Although it may seem odd to find a discussion of mosses included with turf grass diseases, it is true that mosses can be a turf problem and they do spread by means of spores. Thus, there is logic to this placement. Mosses are plants that are usually only a few inches tall, but may reach a height of two feet. Most of them possess leaves and stems, although some are scale-like and result only in flat growth on rocks or trees. Unlike the fungi, all mosses contain chlorophyll and produce their own food through photosynthesis. There are three general types of mosses: the true mosses (Musci), the liverworts (Hepaticae) and the hornworts (Anthocertae).
The liverworts were so-named because they were believed to be beneficial for liver malfunctions. However, the liverworts have no known medicinal value and no mosses have any such value. As a matter of fact, there are probably very few groups of plants that have a lower economic value than the mosses. Only the sphagnum peat mosses show any significant worth. Although mosses grow in nearly every kind of agronomic circumstance, most of the time that they constitute a problem in turf they are found in moist, heavily shaded situations. Furthermore, any additional pressure that makes it difficult for grass to be the major species encourages takeover by moss.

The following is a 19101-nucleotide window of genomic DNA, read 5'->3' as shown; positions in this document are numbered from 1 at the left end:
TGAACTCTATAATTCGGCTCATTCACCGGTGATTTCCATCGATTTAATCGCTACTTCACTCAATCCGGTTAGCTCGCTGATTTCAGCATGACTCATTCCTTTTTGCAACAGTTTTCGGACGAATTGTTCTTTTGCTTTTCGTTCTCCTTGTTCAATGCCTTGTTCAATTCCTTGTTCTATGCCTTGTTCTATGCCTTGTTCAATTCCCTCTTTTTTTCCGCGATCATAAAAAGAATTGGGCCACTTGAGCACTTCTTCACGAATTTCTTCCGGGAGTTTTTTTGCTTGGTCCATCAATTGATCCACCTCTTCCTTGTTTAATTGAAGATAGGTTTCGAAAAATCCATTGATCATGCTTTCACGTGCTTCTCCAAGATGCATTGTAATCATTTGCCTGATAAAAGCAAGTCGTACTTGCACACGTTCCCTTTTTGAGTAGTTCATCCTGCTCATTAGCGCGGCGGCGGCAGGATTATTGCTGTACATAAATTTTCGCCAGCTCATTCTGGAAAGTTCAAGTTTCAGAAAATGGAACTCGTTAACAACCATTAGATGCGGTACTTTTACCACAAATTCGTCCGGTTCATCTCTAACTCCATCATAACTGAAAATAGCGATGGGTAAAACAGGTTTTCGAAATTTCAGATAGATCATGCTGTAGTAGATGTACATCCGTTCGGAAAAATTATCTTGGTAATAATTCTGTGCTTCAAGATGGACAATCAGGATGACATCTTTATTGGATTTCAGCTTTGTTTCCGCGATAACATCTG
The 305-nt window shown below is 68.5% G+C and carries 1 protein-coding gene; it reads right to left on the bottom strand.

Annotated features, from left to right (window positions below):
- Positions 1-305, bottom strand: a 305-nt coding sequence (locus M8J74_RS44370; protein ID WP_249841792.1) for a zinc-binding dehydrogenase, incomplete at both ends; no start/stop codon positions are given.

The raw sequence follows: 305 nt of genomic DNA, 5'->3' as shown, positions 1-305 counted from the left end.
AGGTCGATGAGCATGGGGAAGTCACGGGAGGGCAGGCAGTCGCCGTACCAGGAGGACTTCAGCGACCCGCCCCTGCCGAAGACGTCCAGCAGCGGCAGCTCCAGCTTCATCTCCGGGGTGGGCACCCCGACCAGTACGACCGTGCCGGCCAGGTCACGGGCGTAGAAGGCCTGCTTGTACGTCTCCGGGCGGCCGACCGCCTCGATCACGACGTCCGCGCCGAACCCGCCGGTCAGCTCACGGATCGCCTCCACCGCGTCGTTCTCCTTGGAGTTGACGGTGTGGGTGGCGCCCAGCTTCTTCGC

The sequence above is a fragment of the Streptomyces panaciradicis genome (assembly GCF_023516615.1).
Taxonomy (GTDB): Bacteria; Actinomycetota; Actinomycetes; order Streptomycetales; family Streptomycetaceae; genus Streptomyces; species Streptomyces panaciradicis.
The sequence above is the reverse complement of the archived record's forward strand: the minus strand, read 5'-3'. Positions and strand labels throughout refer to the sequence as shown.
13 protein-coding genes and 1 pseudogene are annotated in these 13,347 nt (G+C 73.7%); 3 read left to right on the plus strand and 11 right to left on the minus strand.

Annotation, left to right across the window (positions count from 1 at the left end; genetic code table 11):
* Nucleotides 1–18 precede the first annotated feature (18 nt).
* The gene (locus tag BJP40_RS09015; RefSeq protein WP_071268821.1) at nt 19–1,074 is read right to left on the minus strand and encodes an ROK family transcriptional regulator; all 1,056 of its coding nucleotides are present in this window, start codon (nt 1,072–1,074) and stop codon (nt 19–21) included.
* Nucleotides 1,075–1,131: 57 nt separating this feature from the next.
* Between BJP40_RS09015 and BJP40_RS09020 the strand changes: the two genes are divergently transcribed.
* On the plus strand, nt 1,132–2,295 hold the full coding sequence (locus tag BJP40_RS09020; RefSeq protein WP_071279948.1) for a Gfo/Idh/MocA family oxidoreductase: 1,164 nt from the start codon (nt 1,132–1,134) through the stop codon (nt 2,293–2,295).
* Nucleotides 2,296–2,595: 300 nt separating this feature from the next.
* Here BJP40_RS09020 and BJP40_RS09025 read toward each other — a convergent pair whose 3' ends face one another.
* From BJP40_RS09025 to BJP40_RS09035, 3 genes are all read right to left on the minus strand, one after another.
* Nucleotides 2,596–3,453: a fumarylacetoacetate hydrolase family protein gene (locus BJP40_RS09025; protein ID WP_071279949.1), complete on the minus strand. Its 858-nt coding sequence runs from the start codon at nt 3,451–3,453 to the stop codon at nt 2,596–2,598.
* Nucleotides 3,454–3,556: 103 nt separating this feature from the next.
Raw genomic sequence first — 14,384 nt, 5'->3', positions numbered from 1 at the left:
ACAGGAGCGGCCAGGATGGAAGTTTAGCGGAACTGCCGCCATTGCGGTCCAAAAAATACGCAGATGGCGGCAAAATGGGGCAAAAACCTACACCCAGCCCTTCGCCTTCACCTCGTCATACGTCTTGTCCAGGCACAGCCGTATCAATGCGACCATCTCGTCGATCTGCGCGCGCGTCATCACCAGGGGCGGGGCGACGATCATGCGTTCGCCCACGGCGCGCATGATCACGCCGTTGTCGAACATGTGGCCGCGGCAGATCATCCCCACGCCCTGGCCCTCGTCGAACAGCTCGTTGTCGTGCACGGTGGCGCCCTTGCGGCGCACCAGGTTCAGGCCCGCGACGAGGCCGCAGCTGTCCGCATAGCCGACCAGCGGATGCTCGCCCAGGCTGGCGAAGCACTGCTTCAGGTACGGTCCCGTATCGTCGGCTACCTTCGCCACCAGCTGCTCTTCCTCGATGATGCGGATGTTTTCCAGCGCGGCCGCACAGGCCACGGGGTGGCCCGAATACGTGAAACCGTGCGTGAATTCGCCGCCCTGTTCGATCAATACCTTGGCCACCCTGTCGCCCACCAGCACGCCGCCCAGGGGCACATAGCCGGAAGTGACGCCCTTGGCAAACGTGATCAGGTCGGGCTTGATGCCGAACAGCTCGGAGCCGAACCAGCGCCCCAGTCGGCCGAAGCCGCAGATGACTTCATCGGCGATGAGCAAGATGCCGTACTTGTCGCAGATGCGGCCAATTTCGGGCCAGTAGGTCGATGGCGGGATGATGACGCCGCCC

A lack of proper fertilization practices is a good example. The result of damage by moss is very simply displacement of turf. It is usually very difficult to get turf established in areas that have been infested with moss. This is due to the fact that the environmental conditions are more favorable to moss than to turf.